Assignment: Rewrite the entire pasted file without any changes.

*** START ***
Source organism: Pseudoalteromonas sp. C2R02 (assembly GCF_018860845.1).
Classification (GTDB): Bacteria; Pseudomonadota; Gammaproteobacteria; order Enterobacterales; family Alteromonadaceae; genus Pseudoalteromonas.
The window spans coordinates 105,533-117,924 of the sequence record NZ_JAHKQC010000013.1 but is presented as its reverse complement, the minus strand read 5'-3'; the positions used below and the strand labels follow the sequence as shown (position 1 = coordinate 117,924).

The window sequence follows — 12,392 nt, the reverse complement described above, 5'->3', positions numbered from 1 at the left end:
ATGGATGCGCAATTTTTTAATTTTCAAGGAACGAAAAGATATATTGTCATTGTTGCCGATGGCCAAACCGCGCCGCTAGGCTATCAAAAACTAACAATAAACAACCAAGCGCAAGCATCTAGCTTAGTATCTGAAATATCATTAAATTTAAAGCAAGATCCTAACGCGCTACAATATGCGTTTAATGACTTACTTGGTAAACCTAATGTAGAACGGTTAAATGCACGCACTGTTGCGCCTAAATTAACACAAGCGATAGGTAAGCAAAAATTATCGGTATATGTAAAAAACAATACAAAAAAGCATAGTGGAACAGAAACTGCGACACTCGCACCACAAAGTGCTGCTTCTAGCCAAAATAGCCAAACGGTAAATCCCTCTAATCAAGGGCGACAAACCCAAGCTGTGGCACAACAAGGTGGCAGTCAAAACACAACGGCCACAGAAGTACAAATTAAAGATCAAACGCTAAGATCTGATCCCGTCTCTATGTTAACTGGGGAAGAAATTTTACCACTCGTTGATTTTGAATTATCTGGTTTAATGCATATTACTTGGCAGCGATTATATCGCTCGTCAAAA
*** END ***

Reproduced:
Source organism: Pseudoalteromonas sp. C2R02 (assembly GCF_018860845.1).
Classification (GTDB): Bacteria; Pseudomonadota; Gammaproteobacteria; order Enterobacterales; family Alteromonadaceae; genus Pseudoalteromonas.
The window spans coordinates 105,533-117,924 of the sequence record NZ_JAHKQC010000013.1 but is presented as its reverse complement, the minus strand read 5'-3'; the positions used below and the strand labels follow the sequence as shown (position 1 = coordinate 117,924).

The window sequence follows — 12,392 nt, the reverse complement described above, 5'->3', positions numbered from 1 at the left end:
ATGGATGCGCAATTTTTTAATTTTCAAGGAACGAAAAGATATATTGTCATTGTTGCCGATGGCCAAACCGCGCCGCTAGGCTATCAAAAACTAACAATAAACAACCAAGCGCAAGCATCTAGCTTAGTATCTGAAATATCATTAAATTTAAAGCAAGATCCTAACGCGCTACAATATGCGTTTAATGACTTACTTGGTAAACCTAATGTAGAACGGTTAAATGCACGCACTGTTGCGCCTAAATTAACACAAGCGATAGGTAAGCAAAAATTATCGGTATATGTAAAAAACAATACAAAAAAGCATAGTGGAACAGAAACTGCGACACTCGCACCACAAAGTGCTGCTTCTAGCCAAAATAGCCAAACGGTAAATCCCTCTAATCAAGGGCGACAAACCCAAGCTGTGGCACAACAAGGTGGCAGTCAAAACACAACGGCCACAGAAGTACAAATTAAAGATCAAACGCTAAGATCTGATCCCGTCTCTATGTTAACTGGGGAAGAAATTTTACCACTCGTTGATTTTGAATTATCTGGTTTAATGCATATTACTTGGCAGCGATTATATCGCTCGTCAAAA